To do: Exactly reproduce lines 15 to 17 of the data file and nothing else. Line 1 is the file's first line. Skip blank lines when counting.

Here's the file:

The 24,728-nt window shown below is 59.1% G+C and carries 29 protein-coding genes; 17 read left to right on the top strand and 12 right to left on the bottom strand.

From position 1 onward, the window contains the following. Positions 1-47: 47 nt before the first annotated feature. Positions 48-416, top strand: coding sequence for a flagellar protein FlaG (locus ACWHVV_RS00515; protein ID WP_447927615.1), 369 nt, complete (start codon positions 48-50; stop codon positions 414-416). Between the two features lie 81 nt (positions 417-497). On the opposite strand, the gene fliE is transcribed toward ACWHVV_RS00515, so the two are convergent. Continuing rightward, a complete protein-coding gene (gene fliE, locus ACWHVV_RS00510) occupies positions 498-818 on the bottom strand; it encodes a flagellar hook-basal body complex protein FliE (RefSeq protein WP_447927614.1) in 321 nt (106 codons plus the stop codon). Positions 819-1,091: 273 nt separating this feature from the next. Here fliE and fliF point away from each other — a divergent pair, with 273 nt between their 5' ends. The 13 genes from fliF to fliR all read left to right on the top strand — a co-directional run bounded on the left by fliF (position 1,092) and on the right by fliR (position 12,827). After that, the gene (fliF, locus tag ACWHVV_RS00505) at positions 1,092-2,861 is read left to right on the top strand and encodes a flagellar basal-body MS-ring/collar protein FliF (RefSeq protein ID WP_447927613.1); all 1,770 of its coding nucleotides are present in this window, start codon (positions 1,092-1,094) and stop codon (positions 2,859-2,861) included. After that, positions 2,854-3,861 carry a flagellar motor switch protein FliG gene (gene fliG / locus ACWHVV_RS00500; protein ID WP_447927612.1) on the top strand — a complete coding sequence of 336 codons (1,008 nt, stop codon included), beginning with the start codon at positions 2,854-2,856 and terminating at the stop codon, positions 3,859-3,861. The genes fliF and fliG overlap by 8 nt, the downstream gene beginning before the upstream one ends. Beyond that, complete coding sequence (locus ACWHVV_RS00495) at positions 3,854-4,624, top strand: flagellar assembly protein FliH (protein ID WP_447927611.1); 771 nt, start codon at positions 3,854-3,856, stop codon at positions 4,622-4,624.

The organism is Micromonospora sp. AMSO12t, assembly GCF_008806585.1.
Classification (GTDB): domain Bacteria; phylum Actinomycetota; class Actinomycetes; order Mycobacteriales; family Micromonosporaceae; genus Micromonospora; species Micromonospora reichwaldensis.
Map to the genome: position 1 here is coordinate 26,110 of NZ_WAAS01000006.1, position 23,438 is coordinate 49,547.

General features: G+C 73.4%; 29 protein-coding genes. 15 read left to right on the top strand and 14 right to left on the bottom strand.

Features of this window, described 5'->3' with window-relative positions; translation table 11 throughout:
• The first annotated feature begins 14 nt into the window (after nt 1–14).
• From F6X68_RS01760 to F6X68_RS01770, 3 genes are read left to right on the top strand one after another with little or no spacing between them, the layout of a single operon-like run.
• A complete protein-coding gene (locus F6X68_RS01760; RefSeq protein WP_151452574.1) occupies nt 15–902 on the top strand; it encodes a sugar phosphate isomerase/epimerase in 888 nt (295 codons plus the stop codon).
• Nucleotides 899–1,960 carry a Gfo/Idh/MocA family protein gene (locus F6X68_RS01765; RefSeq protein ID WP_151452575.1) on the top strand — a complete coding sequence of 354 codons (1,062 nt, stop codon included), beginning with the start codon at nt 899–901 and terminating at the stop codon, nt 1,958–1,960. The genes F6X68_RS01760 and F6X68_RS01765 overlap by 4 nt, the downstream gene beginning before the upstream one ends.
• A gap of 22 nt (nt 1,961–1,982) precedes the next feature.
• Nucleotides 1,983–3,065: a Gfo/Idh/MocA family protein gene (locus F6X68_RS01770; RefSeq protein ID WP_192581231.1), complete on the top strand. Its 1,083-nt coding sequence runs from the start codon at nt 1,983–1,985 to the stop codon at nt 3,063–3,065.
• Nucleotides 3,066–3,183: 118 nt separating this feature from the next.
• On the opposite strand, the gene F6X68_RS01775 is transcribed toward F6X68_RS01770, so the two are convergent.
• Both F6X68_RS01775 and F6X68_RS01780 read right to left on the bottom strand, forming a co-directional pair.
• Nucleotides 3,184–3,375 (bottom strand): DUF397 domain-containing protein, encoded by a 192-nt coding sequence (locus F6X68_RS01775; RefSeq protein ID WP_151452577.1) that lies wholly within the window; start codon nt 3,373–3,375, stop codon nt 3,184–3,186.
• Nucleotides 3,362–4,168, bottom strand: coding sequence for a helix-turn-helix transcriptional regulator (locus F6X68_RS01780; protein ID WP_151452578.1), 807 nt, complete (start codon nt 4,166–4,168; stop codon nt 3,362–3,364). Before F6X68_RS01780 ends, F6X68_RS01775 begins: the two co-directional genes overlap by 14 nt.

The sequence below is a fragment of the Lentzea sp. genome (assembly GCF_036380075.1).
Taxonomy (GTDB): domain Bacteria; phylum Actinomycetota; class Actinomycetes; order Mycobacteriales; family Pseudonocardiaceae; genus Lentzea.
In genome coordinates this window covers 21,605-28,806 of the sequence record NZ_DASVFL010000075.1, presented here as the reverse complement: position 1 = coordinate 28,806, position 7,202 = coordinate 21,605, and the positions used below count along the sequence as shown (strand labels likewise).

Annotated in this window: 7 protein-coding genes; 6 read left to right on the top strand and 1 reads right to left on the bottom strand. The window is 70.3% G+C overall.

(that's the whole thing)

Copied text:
• On the opposite strand, the gene F6X68_RS01775 is transcribed toward F6X68_RS01770, so the two are convergent.
• Both F6X68_RS01775 and F6X68_RS01780 read right to left on the bottom strand, forming a co-directional pair.
• Nucleotides 3,184–3,375 (bottom strand): DUF397 domain-containing protein, encoded by a 192-nt coding sequence (locus F6X68_RS01775; RefSeq protein ID WP_151452577.1) that lies wholly within the window; start codon nt 3,373–3,375, stop codon nt 3,184–3,186.